would be providing a benefit to the developer. Mr. Cracknell said the proposal reduced the risk
to the property owners who went through a tumultuous six months trying to figure out zoning
issues. It could also help to subsidize Colby Farm. If the City and Mr. Legare partnered, the City
would not have to spend a $1.5 million buying a whole farm to preserve the view. This was the
tip of the iceberg for hundreds of developable acres the City would be fighting to keep open.
Members asked if the proposal included the Woodman property? Director Port said that was up
to the City Council but well worth considering. The proposal did not preclude other options. It
was a beneficial option compared to defaulting to the standard option. The Woodman lot was
extremely wet and not developable. It was not included because there were questions about other
uses for it. Chair Sontag said they tried to do a 40B, hopscotching with four wetland crossings.
Mr. Cracknell said the land was not good for commercial or industrial use. Residential or
preservation seemed the logical use. Members asked if the proposal included MINCO? Director
Port said the front piece would be commercial and MINCO had the back piece. The land
remaining behind the proposed area was forested, wrapped around in an L-shape. If it were
developed, the public would notice the change from the street, but the forest had no view, except
of more forest. He recommended including it. Members said someone had to put a proposal
forward to develop it. Director Port said yes, but despite discussion of alternative uses for the
land, it was now part of the conversation to include in this proposal. The AG zoning amendment
created concerns for landowners by reducing their development opportunities. The proposed
provided an additional development option landowners were not likely to find objectionable.

Mr. Cracknell said the R1 meant a by right six-lot subdivision. Mr. Legare was figuring out his
options, six or ten homes safely, with one lane and one court, as opposed to an R2 overlay for 14
structures, 16 units, and a bump in affordable units. The R2 would only be used to calculate the
yield. The developer would ask for an OSRD Special Permit. Chair Sontag asked Mr. Cracknell
to show what could be done under current zoning in terms of building envelopes, roadways,
unbuildable parts, and the issues of a through road. The board would accept that as a justifiable
by right yield plan. Mr. Cracknell said the R2 could not be built conventionally. Like Oleo
Woods, it was only an R2 for the base plan for the special permit. Members asked if two
drawings were missing. What was the yield plan for the current plan? Chair Sontag said the yield
plan was different than what was available today under R1. The developer would not get the R2
yield. Mr. Cracknell said a yield plan for the R2 could be done on an overlay. Members said that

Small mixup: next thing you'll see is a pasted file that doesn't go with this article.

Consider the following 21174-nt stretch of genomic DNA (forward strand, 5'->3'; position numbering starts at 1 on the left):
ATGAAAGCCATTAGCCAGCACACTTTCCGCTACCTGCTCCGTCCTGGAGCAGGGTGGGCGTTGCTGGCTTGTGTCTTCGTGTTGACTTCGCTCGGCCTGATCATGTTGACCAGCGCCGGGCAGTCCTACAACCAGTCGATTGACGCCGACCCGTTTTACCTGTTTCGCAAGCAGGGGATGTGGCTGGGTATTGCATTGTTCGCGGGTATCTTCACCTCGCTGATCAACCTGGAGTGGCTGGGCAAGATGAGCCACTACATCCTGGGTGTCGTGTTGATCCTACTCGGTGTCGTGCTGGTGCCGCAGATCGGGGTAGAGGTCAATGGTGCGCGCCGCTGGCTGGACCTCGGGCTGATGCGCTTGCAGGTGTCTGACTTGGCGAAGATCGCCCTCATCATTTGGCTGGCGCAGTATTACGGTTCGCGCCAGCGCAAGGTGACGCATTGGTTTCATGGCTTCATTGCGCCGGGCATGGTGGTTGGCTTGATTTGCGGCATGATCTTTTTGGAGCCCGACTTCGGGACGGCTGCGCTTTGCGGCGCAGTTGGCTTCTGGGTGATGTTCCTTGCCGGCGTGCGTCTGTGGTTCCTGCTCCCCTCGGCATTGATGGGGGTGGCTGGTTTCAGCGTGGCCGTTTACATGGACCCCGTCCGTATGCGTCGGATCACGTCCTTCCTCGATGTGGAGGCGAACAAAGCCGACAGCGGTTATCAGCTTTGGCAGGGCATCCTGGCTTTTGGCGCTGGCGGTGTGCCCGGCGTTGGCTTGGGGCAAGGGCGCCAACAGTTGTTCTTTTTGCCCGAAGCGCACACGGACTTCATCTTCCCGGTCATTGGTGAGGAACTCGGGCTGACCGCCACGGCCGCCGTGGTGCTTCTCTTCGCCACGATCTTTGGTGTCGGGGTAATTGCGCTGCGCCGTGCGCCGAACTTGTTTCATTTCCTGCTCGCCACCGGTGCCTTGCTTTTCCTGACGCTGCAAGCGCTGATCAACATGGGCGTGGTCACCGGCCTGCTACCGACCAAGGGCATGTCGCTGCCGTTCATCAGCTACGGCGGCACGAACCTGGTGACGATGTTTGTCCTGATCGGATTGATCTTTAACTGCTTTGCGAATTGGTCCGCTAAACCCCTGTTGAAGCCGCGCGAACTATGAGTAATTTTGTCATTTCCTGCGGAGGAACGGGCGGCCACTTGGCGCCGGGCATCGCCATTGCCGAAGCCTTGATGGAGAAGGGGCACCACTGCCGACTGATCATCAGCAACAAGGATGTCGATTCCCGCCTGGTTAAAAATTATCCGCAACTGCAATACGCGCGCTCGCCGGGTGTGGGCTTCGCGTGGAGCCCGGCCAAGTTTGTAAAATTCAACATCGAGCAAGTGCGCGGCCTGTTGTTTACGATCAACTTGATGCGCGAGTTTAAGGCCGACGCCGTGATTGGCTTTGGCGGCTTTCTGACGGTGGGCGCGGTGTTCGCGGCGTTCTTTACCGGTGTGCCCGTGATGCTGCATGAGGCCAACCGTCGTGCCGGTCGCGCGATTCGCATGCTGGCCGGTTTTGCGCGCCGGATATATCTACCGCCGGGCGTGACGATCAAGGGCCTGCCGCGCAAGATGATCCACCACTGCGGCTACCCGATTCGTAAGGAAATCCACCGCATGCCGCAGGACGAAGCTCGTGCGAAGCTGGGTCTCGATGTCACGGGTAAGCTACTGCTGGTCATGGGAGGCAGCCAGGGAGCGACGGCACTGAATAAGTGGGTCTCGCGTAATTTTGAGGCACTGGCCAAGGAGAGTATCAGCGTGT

viewing yield plans for R1, R2, and the 14-home cluster, would address 75% of their questions.
Director Port agreed. Mr. Cracknell would prepare it, but did not expect the board to approve a
conceptual plan meant only to illustrate a concept. Director Port said if there were general
agreement, he would convey to the council that the board was willing to sponsor the amendment
in order to get it into committee.

Two members were supportive in principle because of increased density and preserved open
space. Two members wanted to see what other properties could be included. Chair Sontag
wanted to see the four elements: the zoning amendment, the developer agreement, the tripartite
agreement, and the commitment of City funding. Members wanted modest homes. Mr. Legare
agreed. Most homes would not have two-car garages. The duplexes would look like singlefamily
homes. One had a basement unit. One single-family home and one condo were affordable.
Members asked why none of the houses faced Colby Farm Lane? Houses facing the street
supported the longevity and health of a street. Mr. Legare said the active trucking facility with
15-16 shipping containers across the street was not safe for kids. The City’s Recycling and Yard
Waste facilities were also active. He wanted to protect the neighborhood and would do a lot of
landscaping along the street and improve the pavement. Mr. Cracknell said the proposed
included either six properties or eight with Woodman and MINCO.

Councilor Tontar asked for an update the sale of lots #6 and #7. Mr. Legare said the sale on lot
#6 fell apart. The owner was amendable to being part of a tripartite agreement. Mr. Cracknell
said a small portion of lot #6 supported a house. The sellers’ had accepted Mr. Legare’s offer to
buy both lots for $500,000. Chair Sontag asked for neighbors’ input. Councilor Giunta said six
residents along the street responded.  Mr. Cracknell was unenthusiastic for a 1950s-style subdivision versus preserving a vista that
everyone in town valued. Density was a small worry, but neighbors were amendable.
Chair Sontag requested further clarification for ease of presenting the data. Director Port said
materials would be made available. He recommended proceeding to get it on the docket.
Councilor Tontar asked how far down water and sewer would lines go. Mr. Legare needed Water
& Sewer Department input to answer that. The biggest unknown was the side with ledge. Mr.
Cracknell said paving would probably go as far as the container business. Houses may not get
basements. There could be a great deal of blasting. Councilor Giunta said a couple of years ago
the trucking firm said everything beneath the barns was ledge.

2018 Community Preservation Act Requests